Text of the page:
Despite countless challenges, many families served by housing authority programs have permanently exited poverty.
The Yakima Housing Authority
YHA's Cosecha program helps farm workers raise their families and empowers them economically to make a better future for them and their children.
Seattle Housing Authority
Hear about how SHA's residents have found new opportunities through stable housing.
Investing in Homeownership
Ruben came to Wenatchee in the 1990’s with $50 in his pocket to work in the apple industry, but two parents’ seasonal minimum wages wasn’t enough, so they moved into a rent-assisted apartment run by the Chelan County Housing Authority.
In 1996 the Ramirez family was able to purchase a home with a Self-Help Opportunities Program loan. After securing a stable place to raise his family, Ruben was eventually able to use the equity in his home to buy a small grocery store on Ferry Street, in the heart of south Wenatchee’s low income neighborhoods.
In the 22 years since, Ruben has bought and sold three homes, and become a business owner with assets over a million dollars. Ruben directly supports dozens of low-income people who staff his grocery store, live in his affordable rental apartments, and run small businesses out of his storefronts.
Homeownership programs are an important step in building the overall health, wealth, and well-being of Washington. Helping responsible, low-income families up that last rung of the ladder and out of poverty for good is a long term strategy that works for everyone.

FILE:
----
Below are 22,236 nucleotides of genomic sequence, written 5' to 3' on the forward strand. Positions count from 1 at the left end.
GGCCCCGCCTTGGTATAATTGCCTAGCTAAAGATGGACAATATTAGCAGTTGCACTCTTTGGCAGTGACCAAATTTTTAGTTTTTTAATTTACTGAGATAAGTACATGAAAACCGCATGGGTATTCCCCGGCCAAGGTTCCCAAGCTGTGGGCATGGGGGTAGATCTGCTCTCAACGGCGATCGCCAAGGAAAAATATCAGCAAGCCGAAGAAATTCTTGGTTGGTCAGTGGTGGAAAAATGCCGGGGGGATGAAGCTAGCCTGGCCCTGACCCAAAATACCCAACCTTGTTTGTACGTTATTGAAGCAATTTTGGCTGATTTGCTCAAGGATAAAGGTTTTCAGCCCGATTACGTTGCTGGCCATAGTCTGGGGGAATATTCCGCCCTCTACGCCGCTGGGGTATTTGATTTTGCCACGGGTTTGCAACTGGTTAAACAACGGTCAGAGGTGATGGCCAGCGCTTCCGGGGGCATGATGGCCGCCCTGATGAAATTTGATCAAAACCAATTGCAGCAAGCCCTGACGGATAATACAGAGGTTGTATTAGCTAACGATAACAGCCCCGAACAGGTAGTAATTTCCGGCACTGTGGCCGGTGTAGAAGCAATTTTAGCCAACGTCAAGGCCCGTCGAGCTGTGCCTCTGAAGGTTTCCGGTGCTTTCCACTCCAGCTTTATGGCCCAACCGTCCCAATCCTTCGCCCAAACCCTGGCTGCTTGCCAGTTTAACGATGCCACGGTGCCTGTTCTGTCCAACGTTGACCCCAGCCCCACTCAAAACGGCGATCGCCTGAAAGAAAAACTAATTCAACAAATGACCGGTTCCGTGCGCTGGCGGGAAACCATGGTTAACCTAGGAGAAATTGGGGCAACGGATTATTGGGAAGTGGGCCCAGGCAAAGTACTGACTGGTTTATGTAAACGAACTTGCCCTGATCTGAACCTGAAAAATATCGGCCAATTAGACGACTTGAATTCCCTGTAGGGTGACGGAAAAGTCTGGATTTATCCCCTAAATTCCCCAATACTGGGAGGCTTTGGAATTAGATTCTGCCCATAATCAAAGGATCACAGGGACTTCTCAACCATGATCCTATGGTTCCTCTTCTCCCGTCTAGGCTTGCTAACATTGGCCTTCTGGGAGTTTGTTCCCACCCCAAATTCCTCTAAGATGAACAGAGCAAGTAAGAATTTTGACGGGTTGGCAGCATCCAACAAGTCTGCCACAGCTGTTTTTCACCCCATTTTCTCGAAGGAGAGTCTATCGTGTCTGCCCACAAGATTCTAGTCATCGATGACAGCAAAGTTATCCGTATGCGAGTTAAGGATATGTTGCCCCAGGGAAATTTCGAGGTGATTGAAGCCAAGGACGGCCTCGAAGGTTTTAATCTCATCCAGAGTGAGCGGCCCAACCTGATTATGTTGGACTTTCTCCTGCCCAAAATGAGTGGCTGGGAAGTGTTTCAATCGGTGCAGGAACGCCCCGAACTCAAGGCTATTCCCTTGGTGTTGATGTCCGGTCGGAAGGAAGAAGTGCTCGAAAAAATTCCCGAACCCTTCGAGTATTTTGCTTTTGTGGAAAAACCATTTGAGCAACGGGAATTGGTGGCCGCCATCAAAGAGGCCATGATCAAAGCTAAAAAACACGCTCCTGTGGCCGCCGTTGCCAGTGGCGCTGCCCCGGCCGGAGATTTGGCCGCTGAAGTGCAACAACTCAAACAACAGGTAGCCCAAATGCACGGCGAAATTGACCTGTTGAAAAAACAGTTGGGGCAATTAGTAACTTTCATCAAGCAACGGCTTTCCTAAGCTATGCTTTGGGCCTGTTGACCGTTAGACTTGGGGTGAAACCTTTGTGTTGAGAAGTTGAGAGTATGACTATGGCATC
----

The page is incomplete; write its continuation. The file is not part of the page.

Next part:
Subsidized Housing to Homeowner
Misty just received her Housing Choice Voucher. We met her the day she signed her paperwork and began her search for a new home. Before even getting her voucher she had narrowed her search to four apartment complexes, one in Bellevue, one in Issaquah, and two in Kent.
Finding a place of her own has been an uphill challenge for Misty. She was living with her Aunt, but after her Aunt passed away, Misty struggled to find another stable place to live. Luckily, she has been able to stay with a friend in Spanaway, but knows this is not sustainable. On the verge of homelessness, Misty is also battling breast cancer. With her illness, she has been unable to work, and unable to afford a place to live.
With her new Housing Choice Voucher, Misty is excited to start a new life. She knows that having a place of her own will be her first step to starting anew and eventually achieving her goal of being able to pay her the rent on her own. The death of her Aunt and her cancer have made Misty realize how important affordable housing is for the many men and women suffering as she has. Misty asks that Congress “please make and fund affordable housing for those of us trying to make it.”